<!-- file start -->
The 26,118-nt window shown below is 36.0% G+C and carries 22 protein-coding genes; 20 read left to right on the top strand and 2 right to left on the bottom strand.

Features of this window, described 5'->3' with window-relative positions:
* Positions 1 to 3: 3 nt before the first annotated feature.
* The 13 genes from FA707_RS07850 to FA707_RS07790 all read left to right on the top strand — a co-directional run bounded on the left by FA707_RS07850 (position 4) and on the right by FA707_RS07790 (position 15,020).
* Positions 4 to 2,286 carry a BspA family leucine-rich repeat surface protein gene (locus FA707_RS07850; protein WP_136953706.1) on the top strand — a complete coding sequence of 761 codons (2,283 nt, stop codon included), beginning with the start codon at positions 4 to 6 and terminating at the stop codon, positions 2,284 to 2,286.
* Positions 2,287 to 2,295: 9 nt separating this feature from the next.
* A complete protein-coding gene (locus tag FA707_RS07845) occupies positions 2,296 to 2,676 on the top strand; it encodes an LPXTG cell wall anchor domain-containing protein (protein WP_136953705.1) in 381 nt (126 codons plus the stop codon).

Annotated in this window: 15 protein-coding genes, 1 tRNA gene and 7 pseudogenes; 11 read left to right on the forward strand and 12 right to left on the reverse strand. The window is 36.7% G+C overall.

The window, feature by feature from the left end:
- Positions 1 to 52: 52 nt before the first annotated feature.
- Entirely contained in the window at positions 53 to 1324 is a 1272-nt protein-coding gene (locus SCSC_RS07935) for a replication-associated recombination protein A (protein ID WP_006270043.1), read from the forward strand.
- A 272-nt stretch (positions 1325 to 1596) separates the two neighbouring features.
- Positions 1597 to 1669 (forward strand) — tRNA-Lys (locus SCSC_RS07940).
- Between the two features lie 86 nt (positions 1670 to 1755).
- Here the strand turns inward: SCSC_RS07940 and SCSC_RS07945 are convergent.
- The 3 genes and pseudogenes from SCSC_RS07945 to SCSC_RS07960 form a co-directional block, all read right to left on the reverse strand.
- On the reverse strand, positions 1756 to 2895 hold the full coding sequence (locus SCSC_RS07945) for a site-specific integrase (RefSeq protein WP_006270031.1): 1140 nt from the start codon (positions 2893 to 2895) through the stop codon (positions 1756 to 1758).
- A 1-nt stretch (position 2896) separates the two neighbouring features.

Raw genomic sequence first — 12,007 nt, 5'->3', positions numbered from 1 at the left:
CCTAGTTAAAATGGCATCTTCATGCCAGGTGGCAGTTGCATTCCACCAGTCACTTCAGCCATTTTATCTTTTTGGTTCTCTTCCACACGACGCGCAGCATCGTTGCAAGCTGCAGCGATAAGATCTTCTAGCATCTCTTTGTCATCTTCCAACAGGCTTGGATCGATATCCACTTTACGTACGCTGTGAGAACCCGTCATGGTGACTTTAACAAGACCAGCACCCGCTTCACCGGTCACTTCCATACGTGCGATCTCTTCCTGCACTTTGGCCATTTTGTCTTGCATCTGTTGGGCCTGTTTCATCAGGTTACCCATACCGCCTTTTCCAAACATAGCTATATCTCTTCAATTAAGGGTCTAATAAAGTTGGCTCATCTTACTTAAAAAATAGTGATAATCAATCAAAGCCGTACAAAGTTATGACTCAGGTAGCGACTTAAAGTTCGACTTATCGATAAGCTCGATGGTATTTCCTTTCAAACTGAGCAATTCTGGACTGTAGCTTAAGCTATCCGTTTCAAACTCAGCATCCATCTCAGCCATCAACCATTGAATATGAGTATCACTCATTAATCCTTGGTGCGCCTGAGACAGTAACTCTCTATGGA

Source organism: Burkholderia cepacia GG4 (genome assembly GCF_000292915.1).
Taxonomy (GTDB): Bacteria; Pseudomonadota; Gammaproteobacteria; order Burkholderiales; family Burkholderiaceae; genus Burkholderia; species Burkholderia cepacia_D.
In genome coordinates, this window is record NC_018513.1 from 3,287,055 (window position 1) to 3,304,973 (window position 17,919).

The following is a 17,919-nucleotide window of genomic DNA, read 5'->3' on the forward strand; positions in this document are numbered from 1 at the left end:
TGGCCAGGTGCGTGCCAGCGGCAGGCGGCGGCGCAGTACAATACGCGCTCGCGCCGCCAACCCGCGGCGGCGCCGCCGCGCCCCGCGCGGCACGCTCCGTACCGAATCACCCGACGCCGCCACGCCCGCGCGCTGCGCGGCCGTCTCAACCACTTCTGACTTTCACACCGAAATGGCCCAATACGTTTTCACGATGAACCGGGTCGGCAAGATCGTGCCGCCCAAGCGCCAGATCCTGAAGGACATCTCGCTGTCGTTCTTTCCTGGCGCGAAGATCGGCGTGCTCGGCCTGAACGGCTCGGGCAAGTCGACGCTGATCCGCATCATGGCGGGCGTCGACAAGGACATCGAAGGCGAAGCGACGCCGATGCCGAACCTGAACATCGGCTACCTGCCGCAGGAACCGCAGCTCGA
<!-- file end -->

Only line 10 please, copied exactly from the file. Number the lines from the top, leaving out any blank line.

- Positions 1 to 52: 52 nt before the first annotated feature.